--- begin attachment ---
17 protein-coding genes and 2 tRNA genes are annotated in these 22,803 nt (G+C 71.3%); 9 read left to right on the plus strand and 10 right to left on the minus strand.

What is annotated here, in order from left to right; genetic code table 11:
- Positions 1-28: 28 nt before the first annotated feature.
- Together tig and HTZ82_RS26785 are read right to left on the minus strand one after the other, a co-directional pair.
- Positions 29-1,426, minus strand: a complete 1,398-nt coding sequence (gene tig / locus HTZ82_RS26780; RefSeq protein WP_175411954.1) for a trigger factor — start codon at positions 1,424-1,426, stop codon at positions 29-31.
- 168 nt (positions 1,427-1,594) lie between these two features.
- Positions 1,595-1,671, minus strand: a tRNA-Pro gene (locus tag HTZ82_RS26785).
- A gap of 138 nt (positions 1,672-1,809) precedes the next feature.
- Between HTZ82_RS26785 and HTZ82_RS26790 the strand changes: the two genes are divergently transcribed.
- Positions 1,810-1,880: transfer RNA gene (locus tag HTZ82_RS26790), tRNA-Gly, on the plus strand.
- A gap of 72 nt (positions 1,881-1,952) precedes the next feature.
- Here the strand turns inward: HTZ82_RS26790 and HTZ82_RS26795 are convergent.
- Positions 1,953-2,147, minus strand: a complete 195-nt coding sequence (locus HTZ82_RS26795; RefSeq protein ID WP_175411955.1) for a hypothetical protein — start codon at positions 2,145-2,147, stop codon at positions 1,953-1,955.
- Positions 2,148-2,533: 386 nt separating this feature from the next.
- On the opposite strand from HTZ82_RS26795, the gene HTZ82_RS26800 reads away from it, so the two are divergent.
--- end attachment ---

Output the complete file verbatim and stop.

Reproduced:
17 protein-coding genes and 2 tRNA genes are annotated in these 22,803 nt (G+C 71.3%); 9 read left to right on the plus strand and 10 right to left on the minus strand.

What is annotated here, in order from left to right; genetic code table 11:
- Positions 1-28: 28 nt before the first annotated feature.
- Together tig and HTZ82_RS26785 are read right to left on the minus strand one after the other, a co-directional pair.
- Positions 29-1,426, minus strand: a complete 1,398-nt coding sequence (gene tig / locus HTZ82_RS26780; RefSeq protein WP_175411954.1) for a trigger factor — start codon at positions 1,424-1,426, stop codon at positions 29-31.
- 168 nt (positions 1,427-1,594) lie between these two features.
- Positions 1,595-1,671, minus strand: a tRNA-Pro gene (locus tag HTZ82_RS26785).
- A gap of 138 nt (positions 1,672-1,809) precedes the next feature.
- Between HTZ82_RS26785 and HTZ82_RS26790 the strand changes: the two genes are divergently transcribed.
- Positions 1,810-1,880: transfer RNA gene (locus tag HTZ82_RS26790), tRNA-Gly, on the plus strand.
- A gap of 72 nt (positions 1,881-1,952) precedes the next feature.
- Here the strand turns inward: HTZ82_RS26790 and HTZ82_RS26795 are convergent.
- Positions 1,953-2,147, minus strand: a complete 195-nt coding sequence (locus HTZ82_RS26795; RefSeq protein ID WP_175411955.1) for a hypothetical protein — start codon at positions 2,145-2,147, stop codon at positions 1,953-1,955.
- Positions 2,148-2,533: 386 nt separating this feature from the next.
- On the opposite strand from HTZ82_RS26795, the gene HTZ82_RS26800 reads away from it, so the two are divergent.